Monday, 7 December 2009
After a hard day at work I thought it only right to indulge in some hardcore shopping to relieve stress. I'm not really all that stressed if truth be told but it was the only excuse I could create in my mind which would enable me to justify spending even more cash. I managed to buy a great gift for my mother, some smaller stocking fillers and then my mind turned to wrapping paper. This need led me to Borders bookstore and a rather sorry site. As many of us already know Borders book shop has gone in to administration, another victim of the bitter chill that is the recession. Borders has always been a favourite shop of mine. It also houses a Paperchase concession, a Starbucks and a Game store.
On entering it became immediately obvious that everything had to go. In the same vain as Woolworths, which recently sold its last pick'n'mix, prices have been slashed by an initial 20% and I assume this percentage is set to increase leading to incredible savings as we get closer to Christmas. However, there was one discrepancy. For no obvious reason certain genres had larger reductions, hence the reason I'm writing about this now, and it's just our luck that the whole gardening section has a 50% off sale. Most books had been taken from the shelves and none of my Christmas wish list could be seen. I did however, manage to pick up a copy of Amy Stewart's 'Gilding the Lily' and Gabrielle Hatfield's 'Hatfield's Herbal: The Curious Stories of Britain's Wild Plants' (Both pictured above under my Christmas tree).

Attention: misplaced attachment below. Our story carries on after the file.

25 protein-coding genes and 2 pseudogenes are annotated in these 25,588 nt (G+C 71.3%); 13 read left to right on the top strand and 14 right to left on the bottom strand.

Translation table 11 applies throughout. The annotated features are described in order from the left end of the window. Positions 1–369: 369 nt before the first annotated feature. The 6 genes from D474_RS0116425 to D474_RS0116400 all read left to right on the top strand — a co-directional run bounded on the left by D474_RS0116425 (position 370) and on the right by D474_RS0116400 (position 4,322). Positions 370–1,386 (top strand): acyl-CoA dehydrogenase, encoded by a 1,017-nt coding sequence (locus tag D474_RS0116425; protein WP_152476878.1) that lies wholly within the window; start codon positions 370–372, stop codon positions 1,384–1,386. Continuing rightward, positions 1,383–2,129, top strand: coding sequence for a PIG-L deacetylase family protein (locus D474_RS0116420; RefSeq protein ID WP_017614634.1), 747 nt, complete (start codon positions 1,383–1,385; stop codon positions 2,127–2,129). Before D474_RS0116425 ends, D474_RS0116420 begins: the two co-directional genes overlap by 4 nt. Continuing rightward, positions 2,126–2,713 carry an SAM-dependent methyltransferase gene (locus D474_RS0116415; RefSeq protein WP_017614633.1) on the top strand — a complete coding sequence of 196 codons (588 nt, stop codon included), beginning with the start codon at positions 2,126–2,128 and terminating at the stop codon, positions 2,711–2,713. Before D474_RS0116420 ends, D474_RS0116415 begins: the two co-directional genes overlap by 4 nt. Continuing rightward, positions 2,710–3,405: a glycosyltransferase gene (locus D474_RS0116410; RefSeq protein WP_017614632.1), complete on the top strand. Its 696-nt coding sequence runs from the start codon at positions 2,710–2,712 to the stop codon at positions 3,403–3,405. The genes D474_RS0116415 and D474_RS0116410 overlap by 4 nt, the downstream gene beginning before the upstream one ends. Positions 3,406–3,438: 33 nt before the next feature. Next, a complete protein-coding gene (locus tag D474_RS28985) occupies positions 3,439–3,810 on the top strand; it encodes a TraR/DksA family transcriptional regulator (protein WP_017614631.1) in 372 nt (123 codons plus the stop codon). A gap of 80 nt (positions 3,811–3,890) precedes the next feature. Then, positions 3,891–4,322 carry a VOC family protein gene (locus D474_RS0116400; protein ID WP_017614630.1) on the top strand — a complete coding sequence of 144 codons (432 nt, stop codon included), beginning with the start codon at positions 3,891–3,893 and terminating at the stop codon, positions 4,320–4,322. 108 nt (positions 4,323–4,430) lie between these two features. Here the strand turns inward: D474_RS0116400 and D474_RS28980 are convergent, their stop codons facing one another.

On a recent trip to Australia I read Amy's latest book 'Wicked Plants: The Weed that Killed Lincoln's Mother & Other Botanical Atrocities' which I thoroughly enjoyed. The book is divided in to small chunks which makes it very accessible and easy to read when you have other things going on around you. It is also jam packed with information that I have attempted to crystalise in the old memory bank. The other book purchased, 'Hatfield's Herbal: The Curious Stories of Britain's Wild Plants', intrigued me and I could only find one small comment on Amazon from 'The Guardian': 'a wonderful celebration of the nation's flora ... the perfect companion for a walk in the country'. Well that will do nicely.
The plight of Borders is bittersweet. It reminds us that the recession continues to loom and pluck victims from the commercial Savannah leaving us devoid of much loved stores. It also opens up the opportunity for us to take advantage in a time of year when cash is strapped and gifts are bought in readiness for the holiday's.
Have you read either book? Have you any particular views on Borders bookstore going in to administration? Or will you be taking advantage of it's plight?